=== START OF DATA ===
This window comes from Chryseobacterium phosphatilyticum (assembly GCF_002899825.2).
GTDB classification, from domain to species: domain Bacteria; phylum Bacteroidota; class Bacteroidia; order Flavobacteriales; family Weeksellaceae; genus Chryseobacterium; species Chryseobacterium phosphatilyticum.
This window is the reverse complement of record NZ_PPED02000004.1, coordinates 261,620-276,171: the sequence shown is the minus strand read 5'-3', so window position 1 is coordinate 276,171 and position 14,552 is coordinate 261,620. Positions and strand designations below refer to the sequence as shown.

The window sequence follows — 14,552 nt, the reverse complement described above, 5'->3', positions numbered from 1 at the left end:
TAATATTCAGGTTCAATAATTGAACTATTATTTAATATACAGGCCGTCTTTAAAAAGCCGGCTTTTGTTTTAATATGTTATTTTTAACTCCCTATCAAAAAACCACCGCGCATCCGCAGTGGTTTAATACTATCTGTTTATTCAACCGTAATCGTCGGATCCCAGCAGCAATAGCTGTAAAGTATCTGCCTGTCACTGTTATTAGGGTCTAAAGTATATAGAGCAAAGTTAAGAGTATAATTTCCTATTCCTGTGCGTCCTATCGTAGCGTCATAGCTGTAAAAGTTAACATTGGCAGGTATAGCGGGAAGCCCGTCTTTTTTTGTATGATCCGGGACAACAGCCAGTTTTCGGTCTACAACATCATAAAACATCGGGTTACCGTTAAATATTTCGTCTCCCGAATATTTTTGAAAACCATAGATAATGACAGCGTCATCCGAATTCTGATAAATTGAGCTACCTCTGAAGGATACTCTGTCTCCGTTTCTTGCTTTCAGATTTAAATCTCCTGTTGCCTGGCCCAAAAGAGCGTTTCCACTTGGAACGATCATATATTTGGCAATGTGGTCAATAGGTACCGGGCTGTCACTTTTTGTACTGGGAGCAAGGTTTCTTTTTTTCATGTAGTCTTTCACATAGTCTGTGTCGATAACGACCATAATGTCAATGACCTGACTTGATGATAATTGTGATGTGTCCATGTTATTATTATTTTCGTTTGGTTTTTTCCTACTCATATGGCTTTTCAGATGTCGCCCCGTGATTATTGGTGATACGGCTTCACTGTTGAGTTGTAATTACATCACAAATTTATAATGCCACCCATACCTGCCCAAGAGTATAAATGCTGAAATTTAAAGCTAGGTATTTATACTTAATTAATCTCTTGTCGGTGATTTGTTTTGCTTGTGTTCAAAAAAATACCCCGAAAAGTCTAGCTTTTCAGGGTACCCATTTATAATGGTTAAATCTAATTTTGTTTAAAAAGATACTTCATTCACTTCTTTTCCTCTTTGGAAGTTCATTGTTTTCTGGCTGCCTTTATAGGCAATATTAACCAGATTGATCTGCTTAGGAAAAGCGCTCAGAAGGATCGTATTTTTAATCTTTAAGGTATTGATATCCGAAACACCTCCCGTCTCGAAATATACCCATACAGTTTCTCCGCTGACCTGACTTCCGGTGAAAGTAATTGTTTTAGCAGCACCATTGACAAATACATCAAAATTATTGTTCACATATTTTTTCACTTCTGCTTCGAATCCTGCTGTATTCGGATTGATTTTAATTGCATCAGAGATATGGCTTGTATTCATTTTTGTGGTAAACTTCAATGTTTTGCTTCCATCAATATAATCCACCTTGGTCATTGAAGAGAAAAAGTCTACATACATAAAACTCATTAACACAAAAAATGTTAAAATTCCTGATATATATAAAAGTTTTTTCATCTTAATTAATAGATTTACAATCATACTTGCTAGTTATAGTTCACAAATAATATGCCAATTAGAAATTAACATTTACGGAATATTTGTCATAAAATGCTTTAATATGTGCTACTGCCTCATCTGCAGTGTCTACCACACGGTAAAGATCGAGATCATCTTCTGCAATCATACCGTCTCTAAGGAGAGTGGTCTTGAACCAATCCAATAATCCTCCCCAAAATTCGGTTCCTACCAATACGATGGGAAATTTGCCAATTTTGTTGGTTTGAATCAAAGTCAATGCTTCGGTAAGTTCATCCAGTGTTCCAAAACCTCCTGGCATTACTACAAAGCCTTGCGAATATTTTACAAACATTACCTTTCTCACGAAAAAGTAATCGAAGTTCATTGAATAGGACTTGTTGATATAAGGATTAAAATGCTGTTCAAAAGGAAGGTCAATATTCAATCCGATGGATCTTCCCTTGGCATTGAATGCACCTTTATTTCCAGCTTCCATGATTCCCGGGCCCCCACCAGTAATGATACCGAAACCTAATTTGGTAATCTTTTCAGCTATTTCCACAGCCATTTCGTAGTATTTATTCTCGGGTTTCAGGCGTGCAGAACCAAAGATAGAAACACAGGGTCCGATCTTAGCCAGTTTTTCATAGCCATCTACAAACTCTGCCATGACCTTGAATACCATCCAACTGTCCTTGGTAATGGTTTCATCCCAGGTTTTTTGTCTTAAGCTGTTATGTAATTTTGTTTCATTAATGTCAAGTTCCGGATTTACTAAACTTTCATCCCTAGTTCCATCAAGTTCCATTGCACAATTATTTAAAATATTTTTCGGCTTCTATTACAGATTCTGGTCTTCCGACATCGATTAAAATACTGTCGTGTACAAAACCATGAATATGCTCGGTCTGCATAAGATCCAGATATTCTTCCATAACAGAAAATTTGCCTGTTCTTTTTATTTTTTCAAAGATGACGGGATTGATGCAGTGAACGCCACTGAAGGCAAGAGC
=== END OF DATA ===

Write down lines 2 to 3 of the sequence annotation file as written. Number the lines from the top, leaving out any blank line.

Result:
GTDB classification, from domain to species: domain Bacteria; phylum Bacteroidota; class Bacteroidia; order Flavobacteriales; family Weeksellaceae; genus Chryseobacterium; species Chryseobacterium phosphatilyticum.
This window is the reverse complement of record NZ_PPED02000004.1, coordinates 261,620-276,171: the sequence shown is the minus strand read 5'-3', so window position 1 is coordinate 276,171 and position 14,552 is coordinate 261,620. Positions and strand designations below refer to the sequence as shown.